The Democratic Party has a long-term plan to undermine the Republican Party as bigoted and extreme, including promoting a Donald Trump candidacy.
According to leaked emails released by Wikileaks, the Clinton campaign saw the value in branding the opposing party as radical and bigoted in order to make the Democrats seem like the reasonable alternative. Part of that strategy included elevating more outspoken candidates like Donald Trump during the Republican primary in order to enforce that narrative.
In an email to campaign staff, Robby Mook, Hillary Clinton’s campaign manager, outlined the party’s greater strategy:
“I think we should just be clear about exactly what news we want to make. Personally, I think branding the GOP as bigoted and extreme is more in line with our bigger picture, long term goals, so I would favor sticking with asking why they didn’t speak out against what [sic] trump.”
Backed by the media, the Democrat master plan largely worked
So far, the scheme to showcase the GOP’s most unsavory elements and use them to coast to an easy victory has worked. Leaked emails show that the Democratic Party identified the most “extreme” candidates early on, including Trump as well as Ted Cruz and Ben Carson, and sought to lift them up as representatives of their party at large, while they marginalized candidates like Rand Paul who would disrupt the bigotry narrative. With Trump securing the nomination, the Democrats had their dream opponent.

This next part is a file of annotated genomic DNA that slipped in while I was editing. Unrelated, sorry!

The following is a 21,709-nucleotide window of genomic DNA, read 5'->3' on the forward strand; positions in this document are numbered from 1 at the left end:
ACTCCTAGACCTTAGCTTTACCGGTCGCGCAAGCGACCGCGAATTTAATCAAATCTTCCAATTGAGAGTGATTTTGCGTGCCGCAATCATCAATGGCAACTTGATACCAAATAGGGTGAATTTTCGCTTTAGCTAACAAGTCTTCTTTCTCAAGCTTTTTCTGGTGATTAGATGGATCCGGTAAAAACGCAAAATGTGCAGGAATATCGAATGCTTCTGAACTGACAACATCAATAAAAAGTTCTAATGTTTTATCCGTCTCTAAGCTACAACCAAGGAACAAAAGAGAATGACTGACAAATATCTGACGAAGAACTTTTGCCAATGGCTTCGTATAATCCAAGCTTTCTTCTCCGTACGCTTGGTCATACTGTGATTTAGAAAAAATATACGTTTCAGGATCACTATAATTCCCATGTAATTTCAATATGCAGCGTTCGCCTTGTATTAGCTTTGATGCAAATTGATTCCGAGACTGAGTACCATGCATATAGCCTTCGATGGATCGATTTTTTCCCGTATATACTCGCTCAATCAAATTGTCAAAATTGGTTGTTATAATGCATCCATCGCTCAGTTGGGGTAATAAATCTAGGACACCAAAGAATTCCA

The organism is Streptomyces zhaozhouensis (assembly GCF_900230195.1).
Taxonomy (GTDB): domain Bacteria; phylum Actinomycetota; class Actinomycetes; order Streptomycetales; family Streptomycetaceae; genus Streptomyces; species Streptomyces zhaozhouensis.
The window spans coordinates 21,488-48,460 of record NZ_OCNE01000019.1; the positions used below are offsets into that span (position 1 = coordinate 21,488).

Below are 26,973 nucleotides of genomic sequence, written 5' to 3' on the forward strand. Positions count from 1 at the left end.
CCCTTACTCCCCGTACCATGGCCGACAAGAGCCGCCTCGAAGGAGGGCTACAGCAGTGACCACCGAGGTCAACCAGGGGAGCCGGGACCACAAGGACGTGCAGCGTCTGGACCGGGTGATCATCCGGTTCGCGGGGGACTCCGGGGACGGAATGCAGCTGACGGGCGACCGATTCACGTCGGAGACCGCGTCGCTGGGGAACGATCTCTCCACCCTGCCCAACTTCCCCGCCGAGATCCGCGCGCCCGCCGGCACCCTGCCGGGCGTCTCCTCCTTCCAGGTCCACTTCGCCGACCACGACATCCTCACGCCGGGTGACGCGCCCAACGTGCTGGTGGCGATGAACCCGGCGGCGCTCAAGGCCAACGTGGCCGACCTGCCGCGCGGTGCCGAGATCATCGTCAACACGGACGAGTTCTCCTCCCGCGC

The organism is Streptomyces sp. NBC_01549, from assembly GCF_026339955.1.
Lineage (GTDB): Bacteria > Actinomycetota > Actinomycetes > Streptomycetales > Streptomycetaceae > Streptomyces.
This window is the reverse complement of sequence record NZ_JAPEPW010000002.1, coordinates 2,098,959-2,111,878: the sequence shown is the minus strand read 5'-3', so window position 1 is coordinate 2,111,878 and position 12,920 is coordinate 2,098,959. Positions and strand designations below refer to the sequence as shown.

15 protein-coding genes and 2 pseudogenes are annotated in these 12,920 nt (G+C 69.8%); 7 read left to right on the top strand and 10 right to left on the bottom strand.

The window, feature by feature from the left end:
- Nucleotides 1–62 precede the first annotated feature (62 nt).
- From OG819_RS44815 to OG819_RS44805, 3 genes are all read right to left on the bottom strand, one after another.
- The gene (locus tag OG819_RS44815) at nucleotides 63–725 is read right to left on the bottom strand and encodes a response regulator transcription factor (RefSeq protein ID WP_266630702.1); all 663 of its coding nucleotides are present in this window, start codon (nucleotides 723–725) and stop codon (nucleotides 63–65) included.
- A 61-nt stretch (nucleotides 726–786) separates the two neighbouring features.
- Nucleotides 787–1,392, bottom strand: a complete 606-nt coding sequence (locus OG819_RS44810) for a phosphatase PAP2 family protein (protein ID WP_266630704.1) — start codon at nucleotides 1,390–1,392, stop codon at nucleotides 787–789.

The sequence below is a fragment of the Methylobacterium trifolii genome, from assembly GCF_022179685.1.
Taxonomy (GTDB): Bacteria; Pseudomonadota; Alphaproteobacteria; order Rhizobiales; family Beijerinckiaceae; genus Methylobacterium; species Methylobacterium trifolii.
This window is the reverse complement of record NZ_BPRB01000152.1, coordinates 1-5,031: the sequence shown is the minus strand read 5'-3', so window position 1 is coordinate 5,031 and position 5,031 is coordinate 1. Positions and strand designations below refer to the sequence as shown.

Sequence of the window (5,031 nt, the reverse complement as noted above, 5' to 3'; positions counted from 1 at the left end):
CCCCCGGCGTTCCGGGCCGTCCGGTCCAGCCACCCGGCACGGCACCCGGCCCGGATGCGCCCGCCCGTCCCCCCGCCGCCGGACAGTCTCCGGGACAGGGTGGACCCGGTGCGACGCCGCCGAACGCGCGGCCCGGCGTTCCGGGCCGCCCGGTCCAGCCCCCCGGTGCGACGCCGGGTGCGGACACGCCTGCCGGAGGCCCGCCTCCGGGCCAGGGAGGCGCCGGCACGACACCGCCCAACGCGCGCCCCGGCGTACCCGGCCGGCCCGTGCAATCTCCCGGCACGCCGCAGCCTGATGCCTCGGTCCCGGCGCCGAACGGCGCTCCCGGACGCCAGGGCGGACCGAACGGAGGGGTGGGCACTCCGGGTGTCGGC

In the meantime, the media has largely been complicit in helping Clinton secure more favorable coverage, as leaked emails show. News correspondents frequently emailed campaign staff to coordinate the release of news stories that could possibly be damaging.
Julian Assange favorite Rand Paul didn’t stand a chance
While the emails disclosed by Wikileaks do tend to give a relative electoral advantage to Donald Trump, founder Julian Assange is not primarily interested in helping his campaign, famously comparing Trump to cholera. For years now, Assange has maintained his admiration for Ron Paul as well as his son Rand, whose efforts in the legislature to safeguard the right to privacy of Americans has not gone unnoticed. Unfortunately, after a poor showing in the Iowa caucuses early in the Republican primary, Rand Paul dropped out of the race.